Documentary portraying the actions of U.S. corporate contractors in the U.S.-Iraq war. Interviews with employees and former employees of such companies as Halliburton, CACI, and KBR suggest... See full summary »
Al Haj Ali
Is American foreign policy dominated by the idea of military supremacy? Has the military become too important in American life? Jarecki's shrewd and intelligent polemic would seem to give an affirmative answer to each of these questions.
In January, 2004, in Al-Falluja, Iraq, a documentary film crew follows an infantry squad of the 82nd Airborne, US Army. Cameras accompany the squad of seven on day and night patrols, as ... See full summary »
In February 2009 a group of Danish soldiers accompanied by documentary filmmaker Janus Metz arrived at Armadillo, an army base in the southern Afghan province of Helmand. Metz and cameraman... See full summary »
Chronological look at the fiasco in Iraq, especially decisions made in the spring of 2003 - and the backgrounds of those making decisions - immediately following the overthrow of Saddam: no occupation plan, an inadequate team to run the country, insufficient troops to keep order, and three edicts from the White House announced by Bremmer when he took over: no provisional Iraqi government, de-Ba'athification, and disbanding the Iraqi armed services. The film has chapters (from History to Consequences), and the talking heads are reporters, academics, soldiers, military brass, and former Bush-administration officials, including several who were in Baghdad in 2003. Written by
Summed up in this documentary film are the decisions and consequences of invading Iraq. It is presented in a factual and nonhumourous manner, without apparent axe to grind.
Iraq was invaded for what were certainly dubious reasons, which have each come to light and been discredited in turn since the invasion, including the Joseph Wilson/Valerie Plame affair. Eventually President George W. Bush would distance himself from the original WMD and terrorism claims used to justify invasion of this country and would be somewhere along the lines of it being a justifiable thing to depose a dictator who killed his own countrymen.
Present are interviews with people on the ground or deeply involved in Iraq from former administration people such as Richard Armitage to Office for Reconstruction and Humanitarian Assistance (ORHA), United Nations, soldiers and Iraqi people. The tally is grim as each tells of of the arrogance, mismanagement or blind stupidity which contributes to the situation in Iraq.
As a student of World War II I was utterly flummoxed by the decision to route the Ba'athists from their jobs and to disband a military of 500,000 professional soldiers, leaving them no way to support their families. Following the tide of the allies across Germany, local police, politicians and government workers were largely left in place to maintain order and services so as not to encumber the allied effort. After victory was achieved came the search for and punishment of the guilty.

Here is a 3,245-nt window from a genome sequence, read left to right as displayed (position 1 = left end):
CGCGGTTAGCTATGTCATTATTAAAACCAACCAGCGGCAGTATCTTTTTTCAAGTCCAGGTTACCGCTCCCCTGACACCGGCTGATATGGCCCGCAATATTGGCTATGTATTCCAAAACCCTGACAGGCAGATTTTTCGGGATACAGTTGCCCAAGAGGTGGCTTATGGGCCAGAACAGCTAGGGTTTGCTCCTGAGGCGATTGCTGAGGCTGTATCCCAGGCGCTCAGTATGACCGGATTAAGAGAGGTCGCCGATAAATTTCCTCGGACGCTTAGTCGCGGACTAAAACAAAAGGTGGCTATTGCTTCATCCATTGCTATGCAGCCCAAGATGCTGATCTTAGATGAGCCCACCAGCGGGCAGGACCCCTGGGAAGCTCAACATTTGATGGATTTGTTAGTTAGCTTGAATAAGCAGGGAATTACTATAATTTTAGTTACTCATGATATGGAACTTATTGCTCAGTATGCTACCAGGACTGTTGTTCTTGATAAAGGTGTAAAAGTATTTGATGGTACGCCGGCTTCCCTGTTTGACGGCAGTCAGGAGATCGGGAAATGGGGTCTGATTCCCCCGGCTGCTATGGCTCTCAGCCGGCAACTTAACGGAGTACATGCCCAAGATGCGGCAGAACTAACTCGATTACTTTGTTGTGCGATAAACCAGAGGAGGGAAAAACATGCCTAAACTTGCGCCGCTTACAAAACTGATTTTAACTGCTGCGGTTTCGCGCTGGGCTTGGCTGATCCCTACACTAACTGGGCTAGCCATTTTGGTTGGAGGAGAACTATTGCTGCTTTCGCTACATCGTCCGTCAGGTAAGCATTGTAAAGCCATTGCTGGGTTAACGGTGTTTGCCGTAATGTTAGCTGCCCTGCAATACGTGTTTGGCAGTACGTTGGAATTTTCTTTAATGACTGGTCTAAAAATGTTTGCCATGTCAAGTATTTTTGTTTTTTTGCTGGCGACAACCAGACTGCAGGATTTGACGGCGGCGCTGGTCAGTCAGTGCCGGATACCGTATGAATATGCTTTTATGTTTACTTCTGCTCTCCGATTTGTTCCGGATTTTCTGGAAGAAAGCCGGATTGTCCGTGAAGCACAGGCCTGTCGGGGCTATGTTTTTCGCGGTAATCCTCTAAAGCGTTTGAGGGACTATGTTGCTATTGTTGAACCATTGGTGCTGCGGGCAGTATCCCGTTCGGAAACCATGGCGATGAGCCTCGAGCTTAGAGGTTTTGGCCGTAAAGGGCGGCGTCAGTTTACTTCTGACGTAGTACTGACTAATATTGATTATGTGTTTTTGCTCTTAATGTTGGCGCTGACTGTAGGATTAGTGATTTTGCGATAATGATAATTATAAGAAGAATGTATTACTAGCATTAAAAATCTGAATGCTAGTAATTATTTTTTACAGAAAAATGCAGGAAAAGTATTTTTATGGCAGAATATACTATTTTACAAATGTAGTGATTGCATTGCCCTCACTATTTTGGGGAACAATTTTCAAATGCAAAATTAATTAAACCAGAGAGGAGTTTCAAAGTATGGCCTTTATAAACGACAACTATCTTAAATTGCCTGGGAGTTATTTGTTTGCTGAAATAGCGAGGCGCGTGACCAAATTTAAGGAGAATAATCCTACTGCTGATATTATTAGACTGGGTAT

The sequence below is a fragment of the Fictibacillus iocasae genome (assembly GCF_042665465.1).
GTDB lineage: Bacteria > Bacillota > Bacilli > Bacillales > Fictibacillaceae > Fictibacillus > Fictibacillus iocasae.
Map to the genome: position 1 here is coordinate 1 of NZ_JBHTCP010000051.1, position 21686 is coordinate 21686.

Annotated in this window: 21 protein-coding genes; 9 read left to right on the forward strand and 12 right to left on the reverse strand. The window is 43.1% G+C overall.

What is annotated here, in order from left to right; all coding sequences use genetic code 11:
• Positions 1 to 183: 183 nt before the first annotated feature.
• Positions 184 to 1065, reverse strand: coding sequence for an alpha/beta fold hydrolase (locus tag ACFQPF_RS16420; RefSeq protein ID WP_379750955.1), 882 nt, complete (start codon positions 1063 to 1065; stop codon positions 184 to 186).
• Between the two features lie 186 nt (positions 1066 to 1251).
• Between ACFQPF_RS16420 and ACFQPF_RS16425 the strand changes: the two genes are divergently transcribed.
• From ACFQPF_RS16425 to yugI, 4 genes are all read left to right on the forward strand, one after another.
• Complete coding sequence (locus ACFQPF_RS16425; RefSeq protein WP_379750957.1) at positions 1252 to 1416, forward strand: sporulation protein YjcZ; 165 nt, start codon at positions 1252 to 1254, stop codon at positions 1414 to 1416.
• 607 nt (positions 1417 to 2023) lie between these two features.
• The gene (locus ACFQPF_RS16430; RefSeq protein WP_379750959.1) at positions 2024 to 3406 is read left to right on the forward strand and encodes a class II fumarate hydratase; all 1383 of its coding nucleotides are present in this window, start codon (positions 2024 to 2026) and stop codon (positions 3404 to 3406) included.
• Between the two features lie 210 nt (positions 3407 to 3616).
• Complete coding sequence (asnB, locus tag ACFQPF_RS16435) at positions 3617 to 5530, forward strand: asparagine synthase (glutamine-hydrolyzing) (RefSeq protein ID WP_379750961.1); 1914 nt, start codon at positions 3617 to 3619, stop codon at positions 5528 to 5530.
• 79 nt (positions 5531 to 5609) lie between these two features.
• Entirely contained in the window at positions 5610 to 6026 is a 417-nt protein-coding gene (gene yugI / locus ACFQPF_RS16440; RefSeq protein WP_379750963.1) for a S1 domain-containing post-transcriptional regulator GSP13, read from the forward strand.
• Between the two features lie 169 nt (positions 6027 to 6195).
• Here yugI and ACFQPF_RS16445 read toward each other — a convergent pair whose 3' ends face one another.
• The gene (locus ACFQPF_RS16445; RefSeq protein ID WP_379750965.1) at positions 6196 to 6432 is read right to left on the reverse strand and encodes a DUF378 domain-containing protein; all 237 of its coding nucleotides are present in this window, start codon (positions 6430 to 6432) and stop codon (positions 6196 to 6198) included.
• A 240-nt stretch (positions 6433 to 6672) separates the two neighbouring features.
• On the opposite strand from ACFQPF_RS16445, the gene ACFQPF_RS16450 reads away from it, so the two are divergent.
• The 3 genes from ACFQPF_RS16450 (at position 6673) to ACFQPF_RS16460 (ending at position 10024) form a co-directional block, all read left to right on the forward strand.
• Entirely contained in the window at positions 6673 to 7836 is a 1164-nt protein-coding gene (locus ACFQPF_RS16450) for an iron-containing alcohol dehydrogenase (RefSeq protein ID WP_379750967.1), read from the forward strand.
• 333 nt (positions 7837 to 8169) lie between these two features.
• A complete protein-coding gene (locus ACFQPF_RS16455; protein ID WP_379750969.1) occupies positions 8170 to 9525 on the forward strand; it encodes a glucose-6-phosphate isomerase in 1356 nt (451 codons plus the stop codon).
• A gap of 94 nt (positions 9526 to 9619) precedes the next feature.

But in Iraq the failure to follow a successful lesson from the past led to looting (while marines without orders to prevent it, stood by) and destruction of the institutions the people of Iraq would need to depend upon. In two fell swoops L. Paul Bremmer declared over half a million Iraqis guilty and condemned them for being members of the Ba'athist Party or Saddam's military. How utterly blind and foolish this shows when the viewer can see compressed into the span of a film how missteps contributed to the worsening of conditions and the mounting cost of operations. Small wonder Iraqis despise Americans when the viewer sees a segment of film made by a contractor, shooting innocent Iraqis from the back of a truck with impunity.
Secretary of Defense Donald Rumsfeld comes across as a glib conductor of public relations as things descend into chaos and the viewer will be left with the impression he was not merely inept, but a blithering idiot. I'm not convinced Rumsfeld was a fool, but clearly a lot of things were done wrong and it all smells like a Bay of Pigs mentality.
Everyone should see this and were it within my means I would sponsor its screening on prime time television so all people have the means to see the path of errors and the will to turn blind eyes which lead to this humanitarian disaster.
As of today, Iraq is a fractured nation of religious parties and warlords vying for power. Militias are large, well armed and ruthless. Pulling out will certainly mean a bloodbath, but remaining in Iraq will only hold off the inevitable. Pandoras box is truly emptied and there's very little hope left. Tragically a few intelligent decisions here and there which could have made the difference were not made. For want of a nail the kingdom was lost.
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